Yes. I think that being a Half Farmer, Half X is doable in Tokyo, New York, or Berlin. There are some people who say that "we should limit being a Half Farmer, Half X to people living in rural areas," but this will only result in the same structure of the city versus the suburbs, by which we are so burdened.
Rather, people should do what they can, be it balcony gardening or rooftop gardening, in places they love. Setting loose rules, such as committing 30 or 40 minutes a day to handling soil and plants will enable more people to start farming more easily. I think many people feel that starting farming is too much of a challenge, so how low you can set the bar is the key. Some people will choose to go deeper, or some may choose to just spread the word. We can all play different roles.
When you finally decided to plant seeds and use the hoe, was it not a drastic change for you? For example, I'm sure you've questioned whether you as one individual could do anything to change Japan's level of self-sufficiency. I think that your experience in farming as you were growing up had some significance.
You're right.
I think crossing the line (from non-farmer to farmer) is difficult for a lot of people.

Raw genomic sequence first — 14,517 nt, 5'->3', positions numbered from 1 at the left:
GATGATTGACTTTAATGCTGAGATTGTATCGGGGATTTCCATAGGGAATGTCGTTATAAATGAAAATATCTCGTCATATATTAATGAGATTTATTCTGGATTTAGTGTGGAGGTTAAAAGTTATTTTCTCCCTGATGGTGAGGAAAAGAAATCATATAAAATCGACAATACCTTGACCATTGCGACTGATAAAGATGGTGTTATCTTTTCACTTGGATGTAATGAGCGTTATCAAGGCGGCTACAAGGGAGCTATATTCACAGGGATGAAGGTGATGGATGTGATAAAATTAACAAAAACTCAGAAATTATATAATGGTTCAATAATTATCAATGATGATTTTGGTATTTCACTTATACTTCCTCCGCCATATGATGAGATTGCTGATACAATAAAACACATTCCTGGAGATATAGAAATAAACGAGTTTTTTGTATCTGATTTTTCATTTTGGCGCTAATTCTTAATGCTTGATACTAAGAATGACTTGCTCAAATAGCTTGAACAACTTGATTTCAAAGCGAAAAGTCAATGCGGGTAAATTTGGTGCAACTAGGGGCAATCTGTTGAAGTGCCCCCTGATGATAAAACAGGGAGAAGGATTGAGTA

What I thought of first is that it is important to raise the level of self-sufficiency of the food on our table even by just a factor of 0.001. Our generation will raise it to 0.1, the next generation to 0.2, and so forth. Our generation may feel that we have come so far into this very dangerous state and may feel powerless, but I think the idea of passing the baton from one generation to the next is also acceptable.
I think that most people can't take that first big step to become a half-farmer, but I think any first step is an important one, so I recommend starting with something easy, like renting a space in a community garden, or going to visit an uncle on the farm during the summer holidays to help out, or going to a friend's place. I think the accumulation of those little actions is what's important.
Dancing white radish, waiting for being pickled (Photograph: Naoki Shiomi)
Dancing white radish, waiting for being pickled
( Photograph: Naoki Shiomi )

Page Top